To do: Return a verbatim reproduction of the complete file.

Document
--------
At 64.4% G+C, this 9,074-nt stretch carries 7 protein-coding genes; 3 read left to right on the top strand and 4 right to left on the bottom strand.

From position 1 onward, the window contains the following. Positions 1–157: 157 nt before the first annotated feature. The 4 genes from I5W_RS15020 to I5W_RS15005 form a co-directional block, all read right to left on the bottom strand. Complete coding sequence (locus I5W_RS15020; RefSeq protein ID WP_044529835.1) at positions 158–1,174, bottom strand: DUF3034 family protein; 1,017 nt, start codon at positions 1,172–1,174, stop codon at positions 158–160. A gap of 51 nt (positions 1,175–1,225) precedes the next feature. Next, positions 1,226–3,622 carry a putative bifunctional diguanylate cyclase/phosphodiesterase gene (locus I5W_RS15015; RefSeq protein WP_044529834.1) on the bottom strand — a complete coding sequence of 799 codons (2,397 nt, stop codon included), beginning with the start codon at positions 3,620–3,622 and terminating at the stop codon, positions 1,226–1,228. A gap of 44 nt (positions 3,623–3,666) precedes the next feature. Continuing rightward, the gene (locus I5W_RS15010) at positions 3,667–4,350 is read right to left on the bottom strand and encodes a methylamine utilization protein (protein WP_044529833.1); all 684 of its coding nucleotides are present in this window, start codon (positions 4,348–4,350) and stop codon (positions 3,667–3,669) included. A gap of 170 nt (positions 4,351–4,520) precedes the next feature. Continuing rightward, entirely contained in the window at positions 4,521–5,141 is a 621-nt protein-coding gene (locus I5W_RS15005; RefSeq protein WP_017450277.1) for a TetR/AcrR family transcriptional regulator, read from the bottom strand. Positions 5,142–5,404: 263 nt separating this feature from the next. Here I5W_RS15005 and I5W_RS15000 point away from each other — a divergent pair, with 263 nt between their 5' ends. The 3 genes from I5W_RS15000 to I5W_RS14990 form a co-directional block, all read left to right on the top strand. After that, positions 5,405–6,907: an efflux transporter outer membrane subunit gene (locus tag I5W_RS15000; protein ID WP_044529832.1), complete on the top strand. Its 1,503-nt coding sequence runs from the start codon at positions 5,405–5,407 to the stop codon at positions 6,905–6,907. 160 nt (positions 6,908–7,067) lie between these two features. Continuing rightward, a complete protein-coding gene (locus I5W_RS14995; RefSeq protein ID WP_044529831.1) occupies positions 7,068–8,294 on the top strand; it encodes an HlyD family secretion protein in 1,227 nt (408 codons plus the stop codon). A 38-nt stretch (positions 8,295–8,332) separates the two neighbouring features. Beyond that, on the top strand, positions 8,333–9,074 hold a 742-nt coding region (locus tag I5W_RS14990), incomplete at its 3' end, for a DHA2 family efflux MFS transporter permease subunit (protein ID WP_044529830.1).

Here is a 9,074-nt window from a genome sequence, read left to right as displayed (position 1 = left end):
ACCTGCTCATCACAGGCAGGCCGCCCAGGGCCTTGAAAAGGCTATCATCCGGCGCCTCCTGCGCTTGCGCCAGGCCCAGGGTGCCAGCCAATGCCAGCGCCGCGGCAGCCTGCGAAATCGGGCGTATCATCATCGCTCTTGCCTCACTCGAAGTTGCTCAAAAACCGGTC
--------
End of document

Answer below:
At 64.4% G+C, this 9,074-nt stretch carries 7 protein-coding genes; 3 read left to right on the top strand and 4 right to left on the bottom strand.

From position 1 onward, the window contains the following. Positions 1–157: 157 nt before the first annotated feature. The 4 genes from I5W_RS15020 to I5W_RS15005 form a co-directional block, all read right to left on the bottom strand. Complete coding sequence (locus I5W_RS15020; RefSeq protein ID WP_044529835.1) at positions 158–1,174, bottom strand: DUF3034 family protein; 1,017 nt, start codon at positions 1,172–1,174, stop codon at positions 158–160. A gap of 51 nt (positions 1,175–1,225) precedes the next feature. Next, positions 1,226–3,622 carry a putative bifunctional diguanylate cyclase/phosphodiesterase gene (locus I5W_RS15015; RefSeq protein WP_044529834.1) on the bottom strand — a complete coding sequence of 799 codons (2,397 nt, stop codon included), beginning with the start codon at positions 3,620–3,622 and terminating at the stop codon, positions 1,226–1,228. A gap of 44 nt (positions 3,623–3,666) precedes the next feature. Continuing rightward, the gene (locus I5W_RS15010) at positions 3,667–4,350 is read right to left on the bottom strand and encodes a methylamine utilization protein (protein WP_044529833.1); all 684 of its coding nucleotides are present in this window, start codon (positions 4,348–4,350) and stop codon (positions 3,667–3,669) included. A gap of 170 nt (positions 4,351–4,520) precedes the next feature. Continuing rightward, entirely contained in the window at positions 4,521–5,141 is a 621-nt protein-coding gene (locus I5W_RS15005; RefSeq protein WP_017450277.1) for a TetR/AcrR family transcriptional regulator, read from the bottom strand. Positions 5,142–5,404: 263 nt separating this feature from the next. Here I5W_RS15005 and I5W_RS15000 point away from each other — a divergent pair, with 263 nt between their 5' ends. The 3 genes from I5W_RS15000 to I5W_RS14990 form a co-directional block, all read left to right on the top strand. After that, positions 5,405–6,907: an efflux transporter outer membrane subunit gene (locus tag I5W_RS15000; protein ID WP_044529832.1), complete on the top strand. Its 1,503-nt coding sequence runs from the start codon at positions 5,405–5,407 to the stop codon at positions 6,905–6,907. 160 nt (positions 6,908–7,067) lie between these two features. Continuing rightward, a complete protein-coding gene (locus I5W_RS14995; RefSeq protein ID WP_044529831.1) occupies positions 7,068–8,294 on the top strand; it encodes an HlyD family secretion protein in 1,227 nt (408 codons plus the stop codon). A 38-nt stretch (positions 8,295–8,332) separates the two neighbouring features. Beyond that, on the top strand, positions 8,333–9,074 hold a 742-nt coding region (locus tag I5W_RS14990), incomplete at its 3' end, for a DHA2 family efflux MFS transporter permease subunit (protein ID WP_044529830.1).

Here is a 9,074-nt window from a genome sequence, read left to right as displayed (position 1 = left end):
ACCTGCTCATCACAGGCAGGCCGCCCAGGGCCTTGAAAAGGCTATCATCCGGCGCCTCCTGCGCTTGCGCCAGGCCCAGGGTGCCAGCCAATGCCAGCGCCGCGGCAGCCTGCGAAATCGGGCGTATCATCATCGCTCTTGCCTCACTCGAAGTTGCTCAAAAACCGGTC